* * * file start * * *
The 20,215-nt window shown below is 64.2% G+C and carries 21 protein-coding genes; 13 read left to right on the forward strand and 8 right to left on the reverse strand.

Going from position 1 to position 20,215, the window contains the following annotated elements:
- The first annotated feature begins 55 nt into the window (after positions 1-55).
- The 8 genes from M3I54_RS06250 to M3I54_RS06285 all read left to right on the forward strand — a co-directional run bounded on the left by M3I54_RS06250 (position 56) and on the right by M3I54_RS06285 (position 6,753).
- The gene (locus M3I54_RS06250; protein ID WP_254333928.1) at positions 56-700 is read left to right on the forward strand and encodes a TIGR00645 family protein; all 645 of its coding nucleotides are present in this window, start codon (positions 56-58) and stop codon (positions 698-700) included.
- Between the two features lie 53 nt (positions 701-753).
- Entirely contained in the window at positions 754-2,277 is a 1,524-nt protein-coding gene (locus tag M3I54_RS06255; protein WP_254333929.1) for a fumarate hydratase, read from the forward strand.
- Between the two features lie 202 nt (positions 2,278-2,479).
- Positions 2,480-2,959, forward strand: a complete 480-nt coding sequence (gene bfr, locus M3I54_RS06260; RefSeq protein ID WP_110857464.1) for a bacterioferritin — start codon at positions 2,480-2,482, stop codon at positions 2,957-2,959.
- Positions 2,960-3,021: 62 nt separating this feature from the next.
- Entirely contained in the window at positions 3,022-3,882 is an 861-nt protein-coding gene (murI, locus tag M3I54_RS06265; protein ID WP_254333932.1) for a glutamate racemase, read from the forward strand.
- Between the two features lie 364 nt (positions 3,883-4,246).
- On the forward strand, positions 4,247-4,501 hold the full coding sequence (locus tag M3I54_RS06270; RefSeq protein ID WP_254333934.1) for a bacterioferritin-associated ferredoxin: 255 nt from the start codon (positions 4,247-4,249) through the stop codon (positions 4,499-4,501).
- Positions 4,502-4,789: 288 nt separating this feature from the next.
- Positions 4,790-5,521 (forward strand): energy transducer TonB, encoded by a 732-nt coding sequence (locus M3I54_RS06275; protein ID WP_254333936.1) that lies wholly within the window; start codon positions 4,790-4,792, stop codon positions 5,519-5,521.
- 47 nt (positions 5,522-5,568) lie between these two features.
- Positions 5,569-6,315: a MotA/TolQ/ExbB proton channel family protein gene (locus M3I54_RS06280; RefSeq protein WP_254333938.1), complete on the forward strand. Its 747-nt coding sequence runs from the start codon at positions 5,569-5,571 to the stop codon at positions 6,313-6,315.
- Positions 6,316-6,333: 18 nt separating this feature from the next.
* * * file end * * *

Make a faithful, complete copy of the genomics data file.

The 20,215-nt window shown below is 64.2% G+C and carries 21 protein-coding genes; 13 read left to right on the forward strand and 8 right to left on the reverse strand.

Going from position 1 to position 20,215, the window contains the following annotated elements:
- The first annotated feature begins 55 nt into the window (after positions 1-55).
- The 8 genes from M3I54_RS06250 to M3I54_RS06285 all read left to right on the forward strand — a co-directional run bounded on the left by M3I54_RS06250 (position 56) and on the right by M3I54_RS06285 (position 6,753).
- The gene (locus M3I54_RS06250; protein ID WP_254333928.1) at positions 56-700 is read left to right on the forward strand and encodes a TIGR00645 family protein; all 645 of its coding nucleotides are present in this window, start codon (positions 56-58) and stop codon (positions 698-700) included.
- Between the two features lie 53 nt (positions 701-753).
- Entirely contained in the window at positions 754-2,277 is a 1,524-nt protein-coding gene (locus tag M3I54_RS06255; protein WP_254333929.1) for a fumarate hydratase, read from the forward strand.
- Between the two features lie 202 nt (positions 2,278-2,479).
- Positions 2,480-2,959, forward strand: a complete 480-nt coding sequence (gene bfr, locus M3I54_RS06260; RefSeq protein ID WP_110857464.1) for a bacterioferritin — start codon at positions 2,480-2,482, stop codon at positions 2,957-2,959.
- Positions 2,960-3,021: 62 nt separating this feature from the next.
- Entirely contained in the window at positions 3,022-3,882 is an 861-nt protein-coding gene (murI, locus tag M3I54_RS06265; protein ID WP_254333932.1) for a glutamate racemase, read from the forward strand.
- Between the two features lie 364 nt (positions 3,883-4,246).
- On the forward strand, positions 4,247-4,501 hold the full coding sequence (locus tag M3I54_RS06270; RefSeq protein ID WP_254333934.1) for a bacterioferritin-associated ferredoxin: 255 nt from the start codon (positions 4,247-4,249) through the stop codon (positions 4,499-4,501).
- Positions 4,502-4,789: 288 nt separating this feature from the next.
- Positions 4,790-5,521 (forward strand): energy transducer TonB, encoded by a 732-nt coding sequence (locus M3I54_RS06275; protein ID WP_254333936.1) that lies wholly within the window; start codon positions 4,790-4,792, stop codon positions 5,519-5,521.
- 47 nt (positions 5,522-5,568) lie between these two features.
- Positions 5,569-6,315: a MotA/TolQ/ExbB proton channel family protein gene (locus M3I54_RS06280; RefSeq protein WP_254333938.1), complete on the forward strand. Its 747-nt coding sequence runs from the start codon at positions 5,569-5,571 to the stop codon at positions 6,313-6,315.
- Positions 6,316-6,333: 18 nt separating this feature from the next.